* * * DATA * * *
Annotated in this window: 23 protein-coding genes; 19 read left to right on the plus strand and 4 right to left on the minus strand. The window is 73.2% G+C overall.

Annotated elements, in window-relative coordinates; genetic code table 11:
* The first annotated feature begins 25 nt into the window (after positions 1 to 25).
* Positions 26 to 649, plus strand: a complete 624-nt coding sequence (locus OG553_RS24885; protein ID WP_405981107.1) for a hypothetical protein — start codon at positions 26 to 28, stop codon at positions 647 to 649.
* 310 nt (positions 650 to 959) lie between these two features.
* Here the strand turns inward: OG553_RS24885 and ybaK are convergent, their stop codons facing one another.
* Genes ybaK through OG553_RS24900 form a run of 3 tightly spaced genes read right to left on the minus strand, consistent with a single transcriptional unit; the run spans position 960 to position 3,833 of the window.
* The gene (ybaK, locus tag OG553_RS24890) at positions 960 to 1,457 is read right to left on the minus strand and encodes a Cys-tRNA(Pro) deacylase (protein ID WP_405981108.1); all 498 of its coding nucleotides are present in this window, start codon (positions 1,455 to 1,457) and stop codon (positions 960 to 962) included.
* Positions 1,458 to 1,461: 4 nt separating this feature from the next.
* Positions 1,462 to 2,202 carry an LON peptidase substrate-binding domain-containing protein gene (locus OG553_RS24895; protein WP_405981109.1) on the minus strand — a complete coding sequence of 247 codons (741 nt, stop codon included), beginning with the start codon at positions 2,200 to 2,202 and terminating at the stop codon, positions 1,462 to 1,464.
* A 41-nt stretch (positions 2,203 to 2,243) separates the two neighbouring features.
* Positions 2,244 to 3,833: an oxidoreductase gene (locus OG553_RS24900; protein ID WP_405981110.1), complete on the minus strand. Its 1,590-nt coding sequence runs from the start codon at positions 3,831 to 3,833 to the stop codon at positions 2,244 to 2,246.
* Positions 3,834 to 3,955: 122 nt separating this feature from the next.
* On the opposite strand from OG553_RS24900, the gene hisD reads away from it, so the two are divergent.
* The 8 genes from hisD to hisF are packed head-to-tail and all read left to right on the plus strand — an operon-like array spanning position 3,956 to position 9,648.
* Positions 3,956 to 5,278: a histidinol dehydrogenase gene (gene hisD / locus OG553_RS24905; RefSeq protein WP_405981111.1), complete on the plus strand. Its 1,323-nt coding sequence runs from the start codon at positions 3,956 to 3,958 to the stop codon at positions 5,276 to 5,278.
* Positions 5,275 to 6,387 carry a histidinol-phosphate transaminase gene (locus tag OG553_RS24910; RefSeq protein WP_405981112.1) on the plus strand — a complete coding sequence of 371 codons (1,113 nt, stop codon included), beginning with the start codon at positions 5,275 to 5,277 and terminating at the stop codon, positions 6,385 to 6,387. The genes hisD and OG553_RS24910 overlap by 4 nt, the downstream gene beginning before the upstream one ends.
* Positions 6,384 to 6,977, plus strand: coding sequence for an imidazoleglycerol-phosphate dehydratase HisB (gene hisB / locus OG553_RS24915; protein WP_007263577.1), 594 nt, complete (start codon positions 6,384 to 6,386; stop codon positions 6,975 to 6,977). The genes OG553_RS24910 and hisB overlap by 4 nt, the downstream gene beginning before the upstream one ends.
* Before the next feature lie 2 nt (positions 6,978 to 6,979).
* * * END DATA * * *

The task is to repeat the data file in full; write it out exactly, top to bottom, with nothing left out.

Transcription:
Annotated in this window: 23 protein-coding genes; 19 read left to right on the plus strand and 4 right to left on the minus strand. The window is 73.2% G+C overall.

Annotated elements, in window-relative coordinates; genetic code table 11:
* The first annotated feature begins 25 nt into the window (after positions 1 to 25).
* Positions 26 to 649, plus strand: a complete 624-nt coding sequence (locus OG553_RS24885; protein ID WP_405981107.1) for a hypothetical protein — start codon at positions 26 to 28, stop codon at positions 647 to 649.
* 310 nt (positions 650 to 959) lie between these two features.
* Here the strand turns inward: OG553_RS24885 and ybaK are convergent, their stop codons facing one another.
* Genes ybaK through OG553_RS24900 form a run of 3 tightly spaced genes read right to left on the minus strand, consistent with a single transcriptional unit; the run spans position 960 to position 3,833 of the window.
* The gene (ybaK, locus tag OG553_RS24890) at positions 960 to 1,457 is read right to left on the minus strand and encodes a Cys-tRNA(Pro) deacylase (protein ID WP_405981108.1); all 498 of its coding nucleotides are present in this window, start codon (positions 1,455 to 1,457) and stop codon (positions 960 to 962) included.
* Positions 1,458 to 1,461: 4 nt separating this feature from the next.
* Positions 1,462 to 2,202 carry an LON peptidase substrate-binding domain-containing protein gene (locus OG553_RS24895; protein WP_405981109.1) on the minus strand — a complete coding sequence of 247 codons (741 nt, stop codon included), beginning with the start codon at positions 2,200 to 2,202 and terminating at the stop codon, positions 1,462 to 1,464.
* A 41-nt stretch (positions 2,203 to 2,243) separates the two neighbouring features.
* Positions 2,244 to 3,833: an oxidoreductase gene (locus OG553_RS24900; protein ID WP_405981110.1), complete on the minus strand. Its 1,590-nt coding sequence runs from the start codon at positions 3,831 to 3,833 to the stop codon at positions 2,244 to 2,246.
* Positions 3,834 to 3,955: 122 nt separating this feature from the next.
* On the opposite strand from OG553_RS24900, the gene hisD reads away from it, so the two are divergent.
* The 8 genes from hisD to hisF are packed head-to-tail and all read left to right on the plus strand — an operon-like array spanning position 3,956 to position 9,648.
* Positions 3,956 to 5,278: a histidinol dehydrogenase gene (gene hisD / locus OG553_RS24905; RefSeq protein WP_405981111.1), complete on the plus strand. Its 1,323-nt coding sequence runs from the start codon at positions 3,956 to 3,958 to the stop codon at positions 5,276 to 5,278.
* Positions 5,275 to 6,387 carry a histidinol-phosphate transaminase gene (locus tag OG553_RS24910; RefSeq protein WP_405981112.1) on the plus strand — a complete coding sequence of 371 codons (1,113 nt, stop codon included), beginning with the start codon at positions 5,275 to 5,277 and terminating at the stop codon, positions 6,385 to 6,387. The genes hisD and OG553_RS24910 overlap by 4 nt, the downstream gene beginning before the upstream one ends.
* Positions 6,384 to 6,977, plus strand: coding sequence for an imidazoleglycerol-phosphate dehydratase HisB (gene hisB / locus OG553_RS24915; protein WP_007263577.1), 594 nt, complete (start codon positions 6,384 to 6,386; stop codon positions 6,975 to 6,977). The genes OG553_RS24910 and hisB overlap by 4 nt, the downstream gene beginning before the upstream one ends.
* Before the next feature lie 2 nt (positions 6,978 to 6,979).